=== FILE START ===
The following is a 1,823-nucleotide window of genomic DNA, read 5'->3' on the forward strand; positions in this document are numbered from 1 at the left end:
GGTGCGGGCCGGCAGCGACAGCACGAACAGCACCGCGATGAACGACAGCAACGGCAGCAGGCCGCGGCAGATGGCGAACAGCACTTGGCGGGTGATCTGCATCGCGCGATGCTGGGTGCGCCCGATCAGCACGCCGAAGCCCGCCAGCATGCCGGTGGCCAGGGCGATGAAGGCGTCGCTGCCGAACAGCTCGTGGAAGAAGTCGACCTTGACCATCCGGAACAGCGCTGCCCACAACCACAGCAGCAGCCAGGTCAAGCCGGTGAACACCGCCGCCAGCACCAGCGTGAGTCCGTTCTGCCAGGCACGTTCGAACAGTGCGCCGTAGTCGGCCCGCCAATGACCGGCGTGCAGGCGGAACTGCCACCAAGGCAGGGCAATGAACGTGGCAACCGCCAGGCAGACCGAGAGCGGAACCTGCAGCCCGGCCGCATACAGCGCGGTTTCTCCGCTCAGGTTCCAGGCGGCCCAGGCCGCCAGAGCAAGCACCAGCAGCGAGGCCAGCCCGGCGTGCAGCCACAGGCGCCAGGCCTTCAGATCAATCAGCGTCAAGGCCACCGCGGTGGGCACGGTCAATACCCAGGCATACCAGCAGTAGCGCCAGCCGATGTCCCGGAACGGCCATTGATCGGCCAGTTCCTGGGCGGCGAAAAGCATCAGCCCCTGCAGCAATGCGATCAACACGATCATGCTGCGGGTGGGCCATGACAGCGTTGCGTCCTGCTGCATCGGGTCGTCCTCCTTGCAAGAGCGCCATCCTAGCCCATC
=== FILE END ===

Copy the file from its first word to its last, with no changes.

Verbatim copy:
The following is a 1,823-nucleotide window of genomic DNA, read 5'->3' on the forward strand; positions in this document are numbered from 1 at the left end:
GGTGCGGGCCGGCAGCGACAGCACGAACAGCACCGCGATGAACGACAGCAACGGCAGCAGGCCGCGGCAGATGGCGAACAGCACTTGGCGGGTGATCTGCATCGCGCGATGCTGGGTGCGCCCGATCAGCACGCCGAAGCCCGCCAGCATGCCGGTGGCCAGGGCGATGAAGGCGTCGCTGCCGAACAGCTCGTGGAAGAAGTCGACCTTGACCATCCGGAACAGCGCTGCCCACAACCACAGCAGCAGCCAGGTCAAGCCGGTGAACACCGCCGCCAGCACCAGCGTGAGTCCGTTCTGCCAGGCACGTTCGAACAGTGCGCCGTAGTCGGCCCGCCAATGACCGGCGTGCAGGCGGAACTGCCACCAAGGCAGGGCAATGAACGTGGCAACCGCCAGGCAGACCGAGAGCGGAACCTGCAGCCCGGCCGCATACAGCGCGGTTTCTCCGCTCAGGTTCCAGGCGGCCCAGGCCGCCAGAGCAAGCACCAGCAGCGAGGCCAGCCCGGCGTGCAGCCACAGGCGCCAGGCCTTCAGATCAATCAGCGTCAAGGCCACCGCGGTGGGCACGGTCAATACCCAGGCATACCAGCAGTAGCGCCAGCCGATGTCCCGGAACGGCCATTGATCGGCCAGTTCCTGGGCGGCGAAAAGCATCAGCCCCTGCAGCAATGCGATCAACACGATCATGCTGCGGGTGGGCCATGACAGCGTTGCGTCCTGCTGCATCGGGTCGTCCTCCTTGCAAGAGCGCCATCCTAGCCCATC